It’s no wonder why many garden owners are growing hedges — these shrubs are a natural and more attractive alternative to conventional walls. They also make great windbreaks or privacy screens.
If you’re thinking that it’s challenging to plant and maintain a hedge in your garden, worry not. This complete guide will take you through the step-by-step process on how to grow a hedge, no green thumb required.
What is a good hedge plant?
Choosing the right plant to use as a hedge is an important decision. Do you want a slow-growing hedge like buxus or corokia, tall like the pittosporum or Portuguese laurel, or flowering like the camelia?
Here are two factors you want to consider when picking your hedge shrub:
- Intention for adding a hedge in your garden. Before going ahead and picking the first shrub you see in the nursery, ask yourself what the hedge is for. There are different types of hedges to suit different purposes. Murraya hedges, for example, are perfect as ornamental shrubs because of their flowering nature.
- Speed of growth. Fast-growing hedges — as their name suggests — can quickly fill up an empty garden space. Because of their speed of growth, however, these hedges require regular maintenance. Pruning and trimming fast-growing hedges ensures that they don’t take over your other garden plants.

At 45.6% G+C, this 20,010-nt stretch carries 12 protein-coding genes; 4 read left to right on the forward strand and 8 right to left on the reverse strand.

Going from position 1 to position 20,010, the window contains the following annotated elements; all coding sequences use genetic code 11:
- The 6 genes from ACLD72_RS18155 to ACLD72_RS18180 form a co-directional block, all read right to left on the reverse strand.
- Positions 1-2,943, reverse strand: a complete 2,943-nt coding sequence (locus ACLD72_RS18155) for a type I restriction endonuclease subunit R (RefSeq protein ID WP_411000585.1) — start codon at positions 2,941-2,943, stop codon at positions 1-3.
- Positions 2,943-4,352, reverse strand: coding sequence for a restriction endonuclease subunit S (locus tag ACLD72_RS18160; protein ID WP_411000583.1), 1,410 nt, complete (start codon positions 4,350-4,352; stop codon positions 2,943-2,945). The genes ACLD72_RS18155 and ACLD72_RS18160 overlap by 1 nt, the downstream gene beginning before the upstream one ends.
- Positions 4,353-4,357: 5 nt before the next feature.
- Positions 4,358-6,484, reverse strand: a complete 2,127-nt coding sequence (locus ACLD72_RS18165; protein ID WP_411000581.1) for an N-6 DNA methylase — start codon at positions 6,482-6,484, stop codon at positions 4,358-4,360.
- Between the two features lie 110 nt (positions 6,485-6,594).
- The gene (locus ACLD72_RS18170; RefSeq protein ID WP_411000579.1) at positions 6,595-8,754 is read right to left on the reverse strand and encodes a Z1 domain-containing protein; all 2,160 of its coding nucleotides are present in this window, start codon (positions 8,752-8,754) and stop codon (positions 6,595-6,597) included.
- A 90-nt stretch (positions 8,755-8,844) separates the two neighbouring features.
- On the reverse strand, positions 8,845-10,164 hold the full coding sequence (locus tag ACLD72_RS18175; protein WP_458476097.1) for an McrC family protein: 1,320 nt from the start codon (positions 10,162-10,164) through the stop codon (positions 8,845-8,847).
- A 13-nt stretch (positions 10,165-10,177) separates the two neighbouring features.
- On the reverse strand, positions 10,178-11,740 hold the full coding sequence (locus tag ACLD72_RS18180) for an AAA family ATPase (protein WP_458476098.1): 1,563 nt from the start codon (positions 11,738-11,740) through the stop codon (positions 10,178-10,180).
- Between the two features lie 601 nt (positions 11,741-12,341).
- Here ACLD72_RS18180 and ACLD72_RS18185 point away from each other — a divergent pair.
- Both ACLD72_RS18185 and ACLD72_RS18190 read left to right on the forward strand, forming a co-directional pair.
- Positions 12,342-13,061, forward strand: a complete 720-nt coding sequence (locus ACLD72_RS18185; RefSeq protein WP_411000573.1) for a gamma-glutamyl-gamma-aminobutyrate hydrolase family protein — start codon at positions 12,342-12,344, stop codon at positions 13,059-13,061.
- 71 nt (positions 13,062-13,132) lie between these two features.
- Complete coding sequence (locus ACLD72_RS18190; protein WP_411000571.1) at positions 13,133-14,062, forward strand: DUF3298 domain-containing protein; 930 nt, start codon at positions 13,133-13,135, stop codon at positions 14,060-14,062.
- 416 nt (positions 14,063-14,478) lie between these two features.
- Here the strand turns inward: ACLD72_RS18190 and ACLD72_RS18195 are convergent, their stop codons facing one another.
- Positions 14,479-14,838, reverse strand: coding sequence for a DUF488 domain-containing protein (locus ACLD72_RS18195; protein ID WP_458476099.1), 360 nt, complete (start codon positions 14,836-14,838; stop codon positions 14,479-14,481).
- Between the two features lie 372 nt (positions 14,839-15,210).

How to grow hedges
Growing hedges requires a good amount of well-draining soil, frequent waterings, and regular pruning and trimming.
How do you start a hedge?
To grow a healthy hedge in your garden, pick the right shrub for your garden’s environmental conditions. Make sure you have enough shrubs for your plot, and use well-draining enriched soil to encourage proper hedge growth.
1. Pick the right shrub
When it comes to starting a hedge in your garden, the right preparation counts. Choose a shrub that suits your gardening needs. If you’re unsure about which plant to use, you can ask your local gardeners for their recommendations.
2. Estimate how many shrubs you need
The next thing you need to check is how many shrubs you will need. Ensure that you have enough plants to make a dense hedge for your plot. Space the shrubs depending on how thickly or thinly their foliage is formed.
3. Use well-draining soil
For best results, use well-draining soil for your hedge. You can add gypsum to your planting mix if it has a high clay content.
4. Enrich the planting mix
Add sheep pellets to enrich the planting mix — doing this also improves soil structure by encouraging earthworms and other organisms to burrow in the soil.
How to plant a hedge
To plant a hedge, start by digging a hole in the ground that is as deep as the shrub’s pot. Gently transplant the shrub into the plot, taking care to loosen the soil surrounding the root area. Water the newly planted hedge well, then add a layer of mulch on the top soil to help regulate moisture.
To grow a dense and healthy hedge, you’ll need the following:
- Shrub for hedging
- Planting mix
- Watering can
1. Prepare the planting site